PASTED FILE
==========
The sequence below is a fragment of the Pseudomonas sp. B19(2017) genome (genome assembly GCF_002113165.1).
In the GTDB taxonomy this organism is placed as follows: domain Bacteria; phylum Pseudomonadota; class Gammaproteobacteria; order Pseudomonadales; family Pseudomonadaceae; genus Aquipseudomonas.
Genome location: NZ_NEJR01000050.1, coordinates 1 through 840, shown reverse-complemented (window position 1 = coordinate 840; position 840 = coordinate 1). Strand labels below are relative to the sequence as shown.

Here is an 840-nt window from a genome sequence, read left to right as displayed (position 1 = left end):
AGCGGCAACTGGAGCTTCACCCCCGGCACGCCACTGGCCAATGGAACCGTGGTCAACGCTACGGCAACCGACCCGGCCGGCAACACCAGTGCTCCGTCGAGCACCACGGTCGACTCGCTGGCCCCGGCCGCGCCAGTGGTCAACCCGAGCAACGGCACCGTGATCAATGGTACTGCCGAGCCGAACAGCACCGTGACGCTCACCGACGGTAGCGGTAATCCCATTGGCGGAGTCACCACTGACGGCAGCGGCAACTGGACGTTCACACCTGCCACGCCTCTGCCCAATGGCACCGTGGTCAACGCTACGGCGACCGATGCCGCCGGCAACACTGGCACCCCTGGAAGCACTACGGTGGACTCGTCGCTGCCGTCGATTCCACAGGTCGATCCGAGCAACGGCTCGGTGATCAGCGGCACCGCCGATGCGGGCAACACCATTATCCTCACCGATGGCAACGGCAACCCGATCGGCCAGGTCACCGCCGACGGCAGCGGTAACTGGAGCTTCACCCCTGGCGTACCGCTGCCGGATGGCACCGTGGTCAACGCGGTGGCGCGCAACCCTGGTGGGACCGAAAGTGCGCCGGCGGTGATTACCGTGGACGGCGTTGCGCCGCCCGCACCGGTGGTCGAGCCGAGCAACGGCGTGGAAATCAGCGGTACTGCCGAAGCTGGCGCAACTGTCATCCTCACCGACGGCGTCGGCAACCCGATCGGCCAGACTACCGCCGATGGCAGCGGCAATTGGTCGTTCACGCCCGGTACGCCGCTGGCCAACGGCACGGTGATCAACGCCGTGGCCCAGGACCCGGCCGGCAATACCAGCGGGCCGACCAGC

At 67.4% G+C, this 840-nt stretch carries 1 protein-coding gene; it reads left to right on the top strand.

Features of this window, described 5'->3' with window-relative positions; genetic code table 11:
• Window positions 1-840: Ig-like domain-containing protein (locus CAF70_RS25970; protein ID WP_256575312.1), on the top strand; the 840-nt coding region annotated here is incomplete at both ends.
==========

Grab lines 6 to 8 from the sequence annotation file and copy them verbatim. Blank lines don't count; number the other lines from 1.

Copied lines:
At 67.4% G+C, this 840-nt stretch carries 1 protein-coding gene; it reads left to right on the top strand.

Features of this window, described 5'->3' with window-relative positions; genetic code table 11:
• Window positions 1-840: Ig-like domain-containing protein (locus CAF70_RS25970; protein ID WP_256575312.1), on the top strand; the 840-nt coding region annotated here is incomplete at both ends.